Grizzly bears, wolves and tigers were loose in the streets.
No, this isn’t the script for “Jumanji.” This is the bedlam that went down Tuesday in a town just an hour east of Columbus — which happens to be my hometown.
Fifty-six wild animals escaped Tuesday from a farm just west of Zanesville, Ohio, a city with about 25,000 residents. At one point, the farm housed lions, wolves, cheetahs, tigers, giraffes, camels, grizzly bears and black bears.
“These are wild animals that you would see on TV in Africa,” Sheriff Matt Lutz said in a press conference on Tuesday.
That they are.
As of Wednesday, officials believed 50 of the 56 loose animals had been killed, with the six animals left alive being transported to a zoo. The owner of the property where the animals lived was found dead of a self-inflicted gunshot wound.
It kept getting weirder, too.
The last animal not accounted for was a monkey believed to have Herpes.
And it was eaten by one of the large cats.
Can’t make this stuff up, I suppose.
A lot of people are upset that the animals have been killed. I can see the argument on both sides: They were killed because many of the officers weren’t equipped or trained to keep the public safe from wild, exotic animals; they shouldn’t have been killed because it wasn’t the animals’ fault they were let loose in a strange place.
But regardless of all that, as someone who was born and raised in Zanesville, stray grizzly bears were never much of a worry.
At my dear old alma mater of Zanesville High School, there were more pressing issues. The threat of getting stabbed was a common one.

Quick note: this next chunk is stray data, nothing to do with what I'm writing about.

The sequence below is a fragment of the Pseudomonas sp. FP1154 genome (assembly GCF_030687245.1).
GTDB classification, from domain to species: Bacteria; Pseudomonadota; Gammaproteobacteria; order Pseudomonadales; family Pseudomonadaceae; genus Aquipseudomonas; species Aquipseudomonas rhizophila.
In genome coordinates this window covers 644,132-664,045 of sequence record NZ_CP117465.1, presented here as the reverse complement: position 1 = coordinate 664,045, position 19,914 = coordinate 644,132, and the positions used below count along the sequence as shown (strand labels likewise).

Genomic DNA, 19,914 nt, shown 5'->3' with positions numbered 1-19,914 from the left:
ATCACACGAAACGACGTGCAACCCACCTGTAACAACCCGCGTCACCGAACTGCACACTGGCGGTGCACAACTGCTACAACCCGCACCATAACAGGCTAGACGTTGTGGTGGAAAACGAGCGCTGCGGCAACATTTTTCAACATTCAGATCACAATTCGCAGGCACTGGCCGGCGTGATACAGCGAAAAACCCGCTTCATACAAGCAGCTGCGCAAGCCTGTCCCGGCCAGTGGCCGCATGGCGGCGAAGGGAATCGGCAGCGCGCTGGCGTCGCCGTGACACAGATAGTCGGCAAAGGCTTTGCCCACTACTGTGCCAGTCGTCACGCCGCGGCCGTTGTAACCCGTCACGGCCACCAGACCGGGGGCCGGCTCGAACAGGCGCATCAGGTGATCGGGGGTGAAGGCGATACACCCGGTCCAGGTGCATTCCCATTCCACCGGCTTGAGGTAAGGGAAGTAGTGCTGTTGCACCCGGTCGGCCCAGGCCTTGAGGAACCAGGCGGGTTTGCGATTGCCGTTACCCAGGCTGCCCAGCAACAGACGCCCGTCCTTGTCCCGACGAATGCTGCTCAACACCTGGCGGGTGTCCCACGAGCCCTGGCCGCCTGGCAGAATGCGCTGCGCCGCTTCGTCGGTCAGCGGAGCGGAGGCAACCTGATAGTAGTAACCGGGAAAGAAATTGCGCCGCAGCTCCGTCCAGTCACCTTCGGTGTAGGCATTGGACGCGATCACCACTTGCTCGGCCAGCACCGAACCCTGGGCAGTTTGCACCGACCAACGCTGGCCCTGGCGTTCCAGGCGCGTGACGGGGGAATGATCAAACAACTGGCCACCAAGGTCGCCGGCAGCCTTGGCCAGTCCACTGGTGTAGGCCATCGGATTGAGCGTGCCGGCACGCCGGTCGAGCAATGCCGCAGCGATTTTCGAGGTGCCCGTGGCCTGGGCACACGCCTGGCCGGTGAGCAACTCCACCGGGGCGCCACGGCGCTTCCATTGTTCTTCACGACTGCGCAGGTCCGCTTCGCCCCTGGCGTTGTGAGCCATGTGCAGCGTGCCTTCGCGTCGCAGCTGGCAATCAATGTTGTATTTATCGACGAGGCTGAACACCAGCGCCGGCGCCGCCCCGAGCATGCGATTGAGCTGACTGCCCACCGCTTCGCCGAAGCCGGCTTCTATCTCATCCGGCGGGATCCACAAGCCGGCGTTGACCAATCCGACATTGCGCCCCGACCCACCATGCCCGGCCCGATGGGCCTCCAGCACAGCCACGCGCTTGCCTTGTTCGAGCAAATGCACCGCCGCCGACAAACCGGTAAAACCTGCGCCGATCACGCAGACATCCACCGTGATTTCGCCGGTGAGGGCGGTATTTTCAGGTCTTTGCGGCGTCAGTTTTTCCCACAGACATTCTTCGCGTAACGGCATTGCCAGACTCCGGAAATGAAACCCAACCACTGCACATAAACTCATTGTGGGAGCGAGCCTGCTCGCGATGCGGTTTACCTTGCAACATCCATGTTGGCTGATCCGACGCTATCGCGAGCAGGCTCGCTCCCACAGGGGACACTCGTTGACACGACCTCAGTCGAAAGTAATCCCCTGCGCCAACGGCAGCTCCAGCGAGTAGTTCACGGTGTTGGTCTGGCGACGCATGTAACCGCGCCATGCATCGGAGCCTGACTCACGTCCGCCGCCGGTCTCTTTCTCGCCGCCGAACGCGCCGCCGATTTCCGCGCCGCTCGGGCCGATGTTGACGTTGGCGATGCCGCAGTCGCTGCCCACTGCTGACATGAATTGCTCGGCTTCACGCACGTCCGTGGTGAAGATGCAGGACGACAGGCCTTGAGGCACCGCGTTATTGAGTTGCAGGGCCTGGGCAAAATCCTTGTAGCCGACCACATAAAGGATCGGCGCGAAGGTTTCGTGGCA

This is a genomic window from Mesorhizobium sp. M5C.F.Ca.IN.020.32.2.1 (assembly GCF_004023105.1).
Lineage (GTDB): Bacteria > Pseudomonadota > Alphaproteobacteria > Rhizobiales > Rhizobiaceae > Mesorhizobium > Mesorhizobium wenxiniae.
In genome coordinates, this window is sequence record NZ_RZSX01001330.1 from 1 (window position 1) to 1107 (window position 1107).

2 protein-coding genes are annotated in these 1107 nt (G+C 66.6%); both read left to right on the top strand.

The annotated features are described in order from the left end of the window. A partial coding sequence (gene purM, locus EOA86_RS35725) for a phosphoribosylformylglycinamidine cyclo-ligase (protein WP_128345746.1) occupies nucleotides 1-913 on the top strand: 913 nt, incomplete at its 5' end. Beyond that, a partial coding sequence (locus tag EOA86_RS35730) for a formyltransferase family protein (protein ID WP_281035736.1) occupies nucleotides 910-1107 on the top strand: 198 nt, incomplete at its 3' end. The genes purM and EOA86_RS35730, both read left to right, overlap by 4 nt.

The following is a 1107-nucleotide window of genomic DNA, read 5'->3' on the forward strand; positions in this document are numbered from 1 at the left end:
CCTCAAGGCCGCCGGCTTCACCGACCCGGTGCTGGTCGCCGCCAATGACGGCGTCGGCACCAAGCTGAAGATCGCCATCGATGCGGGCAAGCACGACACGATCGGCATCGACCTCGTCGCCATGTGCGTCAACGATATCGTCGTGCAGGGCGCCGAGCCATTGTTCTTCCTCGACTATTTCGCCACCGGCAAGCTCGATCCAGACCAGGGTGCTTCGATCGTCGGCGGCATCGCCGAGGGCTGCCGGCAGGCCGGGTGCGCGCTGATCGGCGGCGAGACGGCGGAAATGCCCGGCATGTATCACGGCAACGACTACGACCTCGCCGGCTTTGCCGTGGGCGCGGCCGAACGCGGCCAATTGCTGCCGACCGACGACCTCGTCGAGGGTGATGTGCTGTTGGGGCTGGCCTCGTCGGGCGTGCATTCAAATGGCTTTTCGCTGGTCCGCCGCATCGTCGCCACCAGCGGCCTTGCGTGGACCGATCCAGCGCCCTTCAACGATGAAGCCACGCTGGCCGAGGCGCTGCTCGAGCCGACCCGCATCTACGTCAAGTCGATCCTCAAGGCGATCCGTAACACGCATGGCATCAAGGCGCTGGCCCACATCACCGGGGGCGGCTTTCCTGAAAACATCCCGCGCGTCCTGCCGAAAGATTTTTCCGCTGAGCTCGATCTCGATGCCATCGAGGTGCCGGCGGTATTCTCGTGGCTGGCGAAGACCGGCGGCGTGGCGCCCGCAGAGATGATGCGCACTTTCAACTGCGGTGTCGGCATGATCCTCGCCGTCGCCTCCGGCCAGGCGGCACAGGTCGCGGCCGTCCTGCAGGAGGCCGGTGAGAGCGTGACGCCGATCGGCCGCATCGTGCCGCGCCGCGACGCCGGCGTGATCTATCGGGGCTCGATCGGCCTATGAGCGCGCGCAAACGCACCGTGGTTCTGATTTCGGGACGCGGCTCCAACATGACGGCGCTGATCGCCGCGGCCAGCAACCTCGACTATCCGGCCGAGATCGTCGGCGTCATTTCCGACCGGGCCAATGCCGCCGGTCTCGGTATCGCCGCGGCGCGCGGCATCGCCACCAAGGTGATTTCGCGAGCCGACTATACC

Zanesville also has a notable gang presence, and thus, harbors a lot of drug activity.
Not quite your stereotypical Appalachian hometown.
Seeing Zanesville in the news, though, does make me proud. Zanesville (and #zanesville) were trending in the United States on Twitter Wednesday and reached as high as the No. 3 trending topic. I saw a story on the BBC’s website Wednesday and it was even featured on the “Today” show.
This is a town with an under-appreciated history. Not only was Zanesville the state capital for two years, it also has a Y-shaped bridge (try to wrap your head around that), and is the hometown of Michigan State head football coach Mark Dantonio and Houston Rockets star Kevin Martin.
I admit I’m a little jealous that I wasn’t able to be in Zanesville offering my journalism skills. Forget “All the President’s Men.” Journalists running around with their fedoras and notepads chasing lions sounds much more fun to watch.
When I heard SWAT teams were in neighboring counties last night, my attention was piqued. There were reports that camels and giraffes were on the farm, and the thought of SWAT teams in riot gear trying to take down a giraffe sounded utterly hilarious.
Sadly, as we found out, there were no giraffes or camels on the farm when the animals were let loose.
I should probably take a second to admit that this was a dangerous situation. Several area school districts were closed Wednesday, including the district I graduated from. A person is even dead, though not because of injuries sustained from the animals.
Regardless, this all reminded me of April 2010, when two cows ran loose on Ohio State’s campus. Remember how big of a deal that was?
This was different. There was the possibility that Geoffrey, the Toys ‘R Us mascot, was running rampant just an hour away from here.
Like I said, this was a potentially dangerous situation indeed, but from the comfort of Columbus, I can laugh at the absurdity of exotic animals around. The escaped animals even took to Twitter, with accounts like @ZanesvilleWolf, who tweeted, “Too soon for an #OccupyZanesville joke?”
It was a serious situation, sure. A picture posted to Facebook on Wednesday showed numerous dead animals strewn across a field. That said, the concept of what went down in my modest little hometown is still so absurd that it almost seemed like fiction.